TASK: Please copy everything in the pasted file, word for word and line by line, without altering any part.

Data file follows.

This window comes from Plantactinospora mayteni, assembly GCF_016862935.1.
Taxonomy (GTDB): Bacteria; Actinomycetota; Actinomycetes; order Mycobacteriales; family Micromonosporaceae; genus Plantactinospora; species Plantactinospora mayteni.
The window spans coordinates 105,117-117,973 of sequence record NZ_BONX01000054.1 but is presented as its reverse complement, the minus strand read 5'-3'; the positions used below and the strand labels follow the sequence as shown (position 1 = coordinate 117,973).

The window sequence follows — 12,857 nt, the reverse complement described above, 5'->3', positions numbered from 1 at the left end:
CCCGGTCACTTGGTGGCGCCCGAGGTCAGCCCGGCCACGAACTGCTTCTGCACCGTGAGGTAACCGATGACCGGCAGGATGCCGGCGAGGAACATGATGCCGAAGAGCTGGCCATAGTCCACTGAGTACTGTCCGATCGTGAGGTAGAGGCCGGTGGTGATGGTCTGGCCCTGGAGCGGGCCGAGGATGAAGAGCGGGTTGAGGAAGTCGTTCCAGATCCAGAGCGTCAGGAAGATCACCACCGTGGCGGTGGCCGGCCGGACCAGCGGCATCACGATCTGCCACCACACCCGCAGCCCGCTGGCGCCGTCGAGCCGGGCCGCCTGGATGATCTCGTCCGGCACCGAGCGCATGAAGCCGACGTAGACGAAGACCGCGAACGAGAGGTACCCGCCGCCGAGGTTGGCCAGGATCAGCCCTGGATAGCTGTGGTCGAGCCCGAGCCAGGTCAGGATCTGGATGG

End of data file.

This window comes from Plantactinospora mayteni, assembly GCF_016862935.1.
Taxonomy (GTDB): Bacteria; Actinomycetota; Actinomycetes; order Mycobacteriales; family Micromonosporaceae; genus Plantactinospora; species Plantactinospora mayteni.
The window spans coordinates 105,117-117,973 of sequence record NZ_BONX01000054.1 but is presented as its reverse complement, the minus strand read 5'-3'; the positions used below and the strand labels follow the sequence as shown (position 1 = coordinate 117,973).

The window sequence follows — 12,857 nt, the reverse complement described above, 5'->3', positions numbered from 1 at the left end:
CCCGGTCACTTGGTGGCGCCCGAGGTCAGCCCGGCCACGAACTGCTTCTGCACCGTGAGGTAACCGATGACCGGCAGGATGCCGGCGAGGAACATGATGCCGAAGAGCTGGCCATAGTCCACTGAGTACTGTCCGATCGTGAGGTAGAGGCCGGTGGTGATGGTCTGGCCCTGGAGCGGGCCGAGGATGAAGAGCGGGTTGAGGAAGTCGTTCCAGATCCAGAGCGTCAGGAAGATCACCACCGTGGCGGTGGCCGGCCGGACCAGCGGCATCACGATCTGCCACCACACCCGCAGCCCGCTGGCGCCGTCGAGCCGGGCCGCCTGGATGATCTCGTCCGGCACCGAGCGCATGAAGCCGACGTAGACGAAGACCGCGAACGAGAGGTACCCGCCGCCGAGGTTGGCCAGGATCAGCCCTGGATAGCTGTGGTCGAGCCCGAGCCAGGTCAGGATCTGGATGG